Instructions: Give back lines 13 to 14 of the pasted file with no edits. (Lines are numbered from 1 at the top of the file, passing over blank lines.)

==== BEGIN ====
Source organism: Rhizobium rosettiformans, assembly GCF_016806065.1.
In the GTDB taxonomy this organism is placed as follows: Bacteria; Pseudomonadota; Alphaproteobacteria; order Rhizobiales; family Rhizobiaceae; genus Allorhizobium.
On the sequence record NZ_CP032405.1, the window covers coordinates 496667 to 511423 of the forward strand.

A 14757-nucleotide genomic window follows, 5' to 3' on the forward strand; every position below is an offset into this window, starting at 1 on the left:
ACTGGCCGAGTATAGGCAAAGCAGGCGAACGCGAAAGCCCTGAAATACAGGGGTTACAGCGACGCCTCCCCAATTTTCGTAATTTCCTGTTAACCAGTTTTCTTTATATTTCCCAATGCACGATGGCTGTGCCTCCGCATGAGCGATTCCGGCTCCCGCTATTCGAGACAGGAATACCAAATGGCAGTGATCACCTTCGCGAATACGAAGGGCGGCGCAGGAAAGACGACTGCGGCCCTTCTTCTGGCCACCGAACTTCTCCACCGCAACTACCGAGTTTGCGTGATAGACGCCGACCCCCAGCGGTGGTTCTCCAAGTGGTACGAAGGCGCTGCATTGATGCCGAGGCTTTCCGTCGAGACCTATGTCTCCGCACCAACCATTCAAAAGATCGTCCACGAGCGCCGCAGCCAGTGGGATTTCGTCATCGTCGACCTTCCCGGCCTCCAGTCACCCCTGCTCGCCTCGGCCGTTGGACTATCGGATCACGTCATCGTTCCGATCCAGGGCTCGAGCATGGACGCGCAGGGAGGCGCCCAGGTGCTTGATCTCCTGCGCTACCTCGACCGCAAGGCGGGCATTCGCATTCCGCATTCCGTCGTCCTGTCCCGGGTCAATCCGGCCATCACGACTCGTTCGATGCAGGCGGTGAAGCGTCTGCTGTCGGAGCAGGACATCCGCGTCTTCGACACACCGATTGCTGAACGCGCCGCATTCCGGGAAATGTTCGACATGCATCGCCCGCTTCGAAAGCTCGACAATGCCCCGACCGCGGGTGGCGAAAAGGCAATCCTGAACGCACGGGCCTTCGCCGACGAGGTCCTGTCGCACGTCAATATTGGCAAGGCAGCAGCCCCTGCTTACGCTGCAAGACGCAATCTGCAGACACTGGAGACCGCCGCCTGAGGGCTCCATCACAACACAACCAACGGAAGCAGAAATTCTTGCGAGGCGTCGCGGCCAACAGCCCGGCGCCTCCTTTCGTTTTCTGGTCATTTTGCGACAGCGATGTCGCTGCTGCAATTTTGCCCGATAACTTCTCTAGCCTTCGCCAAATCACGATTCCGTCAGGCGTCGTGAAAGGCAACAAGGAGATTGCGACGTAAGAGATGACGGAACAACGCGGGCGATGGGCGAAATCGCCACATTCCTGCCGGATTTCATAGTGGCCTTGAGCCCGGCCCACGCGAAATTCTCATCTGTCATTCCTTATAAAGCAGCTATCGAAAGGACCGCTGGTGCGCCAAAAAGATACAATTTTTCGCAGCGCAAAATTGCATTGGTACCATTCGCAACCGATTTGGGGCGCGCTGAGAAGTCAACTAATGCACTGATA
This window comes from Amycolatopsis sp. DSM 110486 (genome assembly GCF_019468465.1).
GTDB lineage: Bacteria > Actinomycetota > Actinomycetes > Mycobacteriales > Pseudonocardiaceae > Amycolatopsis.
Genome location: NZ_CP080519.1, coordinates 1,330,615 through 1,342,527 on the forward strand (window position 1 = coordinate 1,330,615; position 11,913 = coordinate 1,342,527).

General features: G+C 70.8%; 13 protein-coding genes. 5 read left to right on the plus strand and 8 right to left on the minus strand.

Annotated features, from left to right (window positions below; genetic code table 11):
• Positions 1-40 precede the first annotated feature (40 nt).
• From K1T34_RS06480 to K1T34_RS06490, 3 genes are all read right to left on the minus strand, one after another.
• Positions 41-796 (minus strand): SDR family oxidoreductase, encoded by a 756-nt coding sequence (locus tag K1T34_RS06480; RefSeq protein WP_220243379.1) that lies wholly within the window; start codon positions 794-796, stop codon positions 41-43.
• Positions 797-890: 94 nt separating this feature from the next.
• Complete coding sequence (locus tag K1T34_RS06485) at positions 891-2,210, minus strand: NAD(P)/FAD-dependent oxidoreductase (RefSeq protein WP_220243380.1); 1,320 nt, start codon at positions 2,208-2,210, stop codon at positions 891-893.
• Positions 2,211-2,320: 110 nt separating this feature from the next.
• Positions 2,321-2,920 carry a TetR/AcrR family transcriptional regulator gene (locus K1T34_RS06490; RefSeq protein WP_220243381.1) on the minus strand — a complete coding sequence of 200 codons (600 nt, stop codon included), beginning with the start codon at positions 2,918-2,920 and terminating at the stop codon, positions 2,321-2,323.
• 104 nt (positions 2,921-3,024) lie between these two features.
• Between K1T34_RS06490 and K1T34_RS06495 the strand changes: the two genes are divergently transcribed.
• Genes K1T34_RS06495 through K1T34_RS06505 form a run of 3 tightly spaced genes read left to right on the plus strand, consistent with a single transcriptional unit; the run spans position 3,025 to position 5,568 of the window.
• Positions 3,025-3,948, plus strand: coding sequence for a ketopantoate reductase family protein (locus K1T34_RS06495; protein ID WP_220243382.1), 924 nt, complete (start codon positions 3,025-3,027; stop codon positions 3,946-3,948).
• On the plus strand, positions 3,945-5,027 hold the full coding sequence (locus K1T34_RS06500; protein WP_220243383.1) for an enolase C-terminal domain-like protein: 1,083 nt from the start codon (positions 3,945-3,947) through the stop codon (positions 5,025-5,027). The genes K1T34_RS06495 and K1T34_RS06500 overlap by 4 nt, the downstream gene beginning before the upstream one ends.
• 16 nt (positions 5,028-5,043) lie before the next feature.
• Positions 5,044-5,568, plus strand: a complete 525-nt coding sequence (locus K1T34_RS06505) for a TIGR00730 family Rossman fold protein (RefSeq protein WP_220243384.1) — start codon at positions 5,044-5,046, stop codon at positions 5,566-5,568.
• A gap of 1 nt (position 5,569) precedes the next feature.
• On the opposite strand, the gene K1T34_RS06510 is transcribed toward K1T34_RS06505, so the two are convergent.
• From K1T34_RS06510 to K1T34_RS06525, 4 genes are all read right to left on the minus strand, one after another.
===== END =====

• Positions 41-796 (minus strand): SDR family oxidoreductase, encoded by a 756-nt coding sequence (locus tag K1T34_RS06480; RefSeq protein WP_220243379.1) that lies wholly within the window; start codon positions 794-796, stop codon positions 41-43.
• Positions 797-890: 94 nt separating this feature from the next.